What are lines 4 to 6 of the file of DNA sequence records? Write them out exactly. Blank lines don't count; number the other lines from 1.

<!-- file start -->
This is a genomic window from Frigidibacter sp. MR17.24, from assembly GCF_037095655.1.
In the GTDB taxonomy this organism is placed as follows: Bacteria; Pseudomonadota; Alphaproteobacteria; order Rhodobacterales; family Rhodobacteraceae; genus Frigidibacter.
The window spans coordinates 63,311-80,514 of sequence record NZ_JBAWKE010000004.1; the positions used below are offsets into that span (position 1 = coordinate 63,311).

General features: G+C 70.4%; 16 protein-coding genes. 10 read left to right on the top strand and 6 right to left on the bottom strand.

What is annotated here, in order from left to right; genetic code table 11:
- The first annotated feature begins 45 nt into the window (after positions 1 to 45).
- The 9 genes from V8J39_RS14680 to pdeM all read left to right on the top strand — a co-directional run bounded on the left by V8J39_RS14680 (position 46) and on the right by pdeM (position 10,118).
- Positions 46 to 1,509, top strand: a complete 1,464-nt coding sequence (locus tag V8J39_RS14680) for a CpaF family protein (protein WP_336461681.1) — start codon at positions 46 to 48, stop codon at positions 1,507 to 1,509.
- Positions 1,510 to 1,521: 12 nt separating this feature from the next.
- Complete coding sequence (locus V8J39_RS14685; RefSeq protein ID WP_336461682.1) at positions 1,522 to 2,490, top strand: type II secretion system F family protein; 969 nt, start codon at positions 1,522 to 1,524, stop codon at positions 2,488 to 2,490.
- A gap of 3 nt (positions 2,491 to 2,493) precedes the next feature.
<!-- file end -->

General features: G+C 70.4%; 16 protein-coding genes. 10 read left to right on the top strand and 6 right to left on the bottom strand.

What is annotated here, in order from left to right; genetic code table 11:
- The first annotated feature begins 45 nt into the window (after positions 1 to 45).